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Divorce mediation: what to expect

Divorce mediation is a process in which a couple meets with a third party—a trained mediator—for the purpose of negotiating and resolving their issues.


Learn more about what you can expect in mediation and how to make it as smooth and cost-effective as possible.


Choose one person to take the lead in scheduling

One or both of the parties should take the lead in scheduling the mediation. While it is open to the parties to have their lawyers deal with scheduling of the mediation, it is usually not wise—or cost effective—to add more people into the scheduling process than necessary.


It’s typically easiest if one of the parties takes the lead in communicating with our office and the other party in order to schedule the mediation. Some families find that scheduling takes a great deal of back and forth communication, and accordingly, we find that it works best if our office is not in the middle of that communication.


Once you have both agreed on available dates, then one person should be communicating with our office to schedule mediation and communicate back the results of that scheduling to the other party.


How many sessions does mediation usually take?

While every case and every family is different, our experience is that most mediations will last somewhere between four and 16 hours, and average six to 10 hours, spread out over one to four sessions.


Generally speaking, we will schedule the first mediation to last for two hours, but leave ourselves open for the possibility of continuing on to the third or fourth hour in the first session if we feel we are making progress and people’s time and energy allows.


While there is the possibility for your mediation to take longer, generally speaking, we will be able to determine whether or not it makes sense to continue the mediation somewhere around the second, third or fourth hour, and usually by the time we have spent two hours with you.


What to expect in your first mediation session

Depending on the complexity of the issues and the personalities involved, the parties can expect that the first hour or two of the mediation process may only deal with:

  • Introducing the mediation process;
  • Confirming the commitment to mediate;
  • Signing the mediation contract;
  • Providing the mediator with necessary background information so that the stage is set for the real work to begin.


Mediation costs are typically shared

The mediator expects that either the parties have agreed to share the cost of mediation on a 50-50 basis or that they have, in advance of the mediation, come to a different agreement as to how they are going to finance and pay for the mediation.


Your options include:

  • Each party being responsible for 50% of the mediation fees;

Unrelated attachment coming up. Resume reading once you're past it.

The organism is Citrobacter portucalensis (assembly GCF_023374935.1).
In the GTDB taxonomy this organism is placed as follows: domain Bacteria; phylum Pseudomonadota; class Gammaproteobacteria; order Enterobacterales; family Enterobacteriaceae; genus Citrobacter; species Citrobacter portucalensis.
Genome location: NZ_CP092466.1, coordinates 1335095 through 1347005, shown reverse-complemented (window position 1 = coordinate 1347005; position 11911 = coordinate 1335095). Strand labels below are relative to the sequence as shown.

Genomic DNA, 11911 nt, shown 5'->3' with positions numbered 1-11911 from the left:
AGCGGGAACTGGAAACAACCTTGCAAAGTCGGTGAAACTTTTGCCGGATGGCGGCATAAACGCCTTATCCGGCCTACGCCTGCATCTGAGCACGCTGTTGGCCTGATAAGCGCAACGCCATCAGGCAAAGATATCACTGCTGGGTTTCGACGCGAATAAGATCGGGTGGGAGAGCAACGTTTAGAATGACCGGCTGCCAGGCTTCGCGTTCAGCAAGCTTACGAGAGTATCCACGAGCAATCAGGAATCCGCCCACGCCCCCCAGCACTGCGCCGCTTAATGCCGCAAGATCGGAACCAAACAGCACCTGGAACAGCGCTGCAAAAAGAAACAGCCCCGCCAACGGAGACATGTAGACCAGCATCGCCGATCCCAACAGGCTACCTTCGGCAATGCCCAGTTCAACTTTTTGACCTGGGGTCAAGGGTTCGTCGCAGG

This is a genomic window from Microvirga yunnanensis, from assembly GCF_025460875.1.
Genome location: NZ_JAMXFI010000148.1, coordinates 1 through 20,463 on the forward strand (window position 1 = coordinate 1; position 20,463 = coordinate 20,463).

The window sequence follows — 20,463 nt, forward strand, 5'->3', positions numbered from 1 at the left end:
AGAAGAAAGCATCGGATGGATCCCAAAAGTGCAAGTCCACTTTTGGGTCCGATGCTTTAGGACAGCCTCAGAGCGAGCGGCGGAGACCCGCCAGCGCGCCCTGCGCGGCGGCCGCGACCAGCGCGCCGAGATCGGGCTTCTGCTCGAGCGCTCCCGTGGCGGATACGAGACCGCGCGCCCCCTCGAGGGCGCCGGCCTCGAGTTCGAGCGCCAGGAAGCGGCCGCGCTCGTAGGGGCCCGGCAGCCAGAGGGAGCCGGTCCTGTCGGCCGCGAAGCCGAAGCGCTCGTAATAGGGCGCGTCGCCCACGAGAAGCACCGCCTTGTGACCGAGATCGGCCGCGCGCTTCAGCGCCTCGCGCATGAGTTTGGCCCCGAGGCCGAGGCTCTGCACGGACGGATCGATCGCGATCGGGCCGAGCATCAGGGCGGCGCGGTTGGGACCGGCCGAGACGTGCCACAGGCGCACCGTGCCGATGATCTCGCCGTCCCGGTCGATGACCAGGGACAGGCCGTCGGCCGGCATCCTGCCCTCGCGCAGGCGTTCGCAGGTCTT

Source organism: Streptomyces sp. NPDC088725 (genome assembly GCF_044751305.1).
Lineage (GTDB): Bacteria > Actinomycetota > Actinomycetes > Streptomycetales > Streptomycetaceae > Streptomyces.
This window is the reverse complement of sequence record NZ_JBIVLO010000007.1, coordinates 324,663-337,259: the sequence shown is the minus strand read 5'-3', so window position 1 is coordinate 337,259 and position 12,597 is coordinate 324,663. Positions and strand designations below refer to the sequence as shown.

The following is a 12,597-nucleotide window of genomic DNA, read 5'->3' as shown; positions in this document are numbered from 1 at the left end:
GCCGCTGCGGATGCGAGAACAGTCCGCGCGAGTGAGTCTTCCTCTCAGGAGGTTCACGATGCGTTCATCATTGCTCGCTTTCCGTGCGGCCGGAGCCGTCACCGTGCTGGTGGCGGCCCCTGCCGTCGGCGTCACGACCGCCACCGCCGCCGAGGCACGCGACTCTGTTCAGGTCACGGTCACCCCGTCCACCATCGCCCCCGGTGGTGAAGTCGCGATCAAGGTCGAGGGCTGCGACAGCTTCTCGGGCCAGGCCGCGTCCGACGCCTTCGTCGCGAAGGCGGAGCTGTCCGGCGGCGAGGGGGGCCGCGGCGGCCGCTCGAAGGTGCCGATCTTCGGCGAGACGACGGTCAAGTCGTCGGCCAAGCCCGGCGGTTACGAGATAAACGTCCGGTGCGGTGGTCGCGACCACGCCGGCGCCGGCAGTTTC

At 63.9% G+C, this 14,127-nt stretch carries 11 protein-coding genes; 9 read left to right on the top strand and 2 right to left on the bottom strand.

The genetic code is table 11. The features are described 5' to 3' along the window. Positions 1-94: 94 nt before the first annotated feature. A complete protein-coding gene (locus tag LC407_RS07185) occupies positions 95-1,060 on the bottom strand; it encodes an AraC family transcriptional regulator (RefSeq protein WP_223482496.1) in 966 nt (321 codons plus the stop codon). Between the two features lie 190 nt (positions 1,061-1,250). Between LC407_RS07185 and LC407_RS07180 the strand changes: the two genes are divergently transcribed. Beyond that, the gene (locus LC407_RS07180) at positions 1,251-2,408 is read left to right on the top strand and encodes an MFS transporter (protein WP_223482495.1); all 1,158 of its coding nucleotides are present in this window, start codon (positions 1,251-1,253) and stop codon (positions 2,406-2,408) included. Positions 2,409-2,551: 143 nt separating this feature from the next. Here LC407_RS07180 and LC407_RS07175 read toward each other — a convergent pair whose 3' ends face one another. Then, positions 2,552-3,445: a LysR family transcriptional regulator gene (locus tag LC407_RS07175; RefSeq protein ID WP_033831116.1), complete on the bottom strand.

• The parties share the cost of mediation pro rata in relation to their total incomes;
  • The parties decide to reimburse themselves the costs of the mediation out of a joint asset;
  • One of the parties fronts the total cost of the mediation and the other party’s share is taken out of the ultimate settlement;
  • One party pays the whole cost of the mediation or a substantially greater percentage of the cost of the mediation.


If the parties are expecting to ‘mediate’ how they are going to share the cost of the mediation there will have to be a commitment to pay for the time spent mediating that issue before it can proceed.


Notwithstanding how the parties agree to share the cost of mediation, the parties will be expected to pay for each session in advance or immediately following the completion of each session.


The mediator’s fees are based upon the mediator’s hourly rate, plus GST, for the time spent in preparing for, conducting and providing follow up to the mediation. The fees can be paid by Visa, MasterCard, Direct Debit, cash or cheque.


Get legal advice before going into mediation

The mediator cannot provide legal advice to either party. Sometimes, however, the mediator will provide general legal information in a neutral way to facilitate ongoing discussions.


It is recommended that both parties obtain independent legal advice before beginning the mediation with respect to their legal rights and obligations in relation to the matters in dispute and in relation to the merits of proceeding with the mediation.


Mediation sessions are confidential

  • Anything said or done or disclosed in the mediation remains confidential.
  • Neither party can use that information as evidence in any court proceedings.
  • It is also important to note that the mediator will not be a witness in any court proceedings.


Find out more about our mediation services here>>


Learn how to prepare for your mediation>>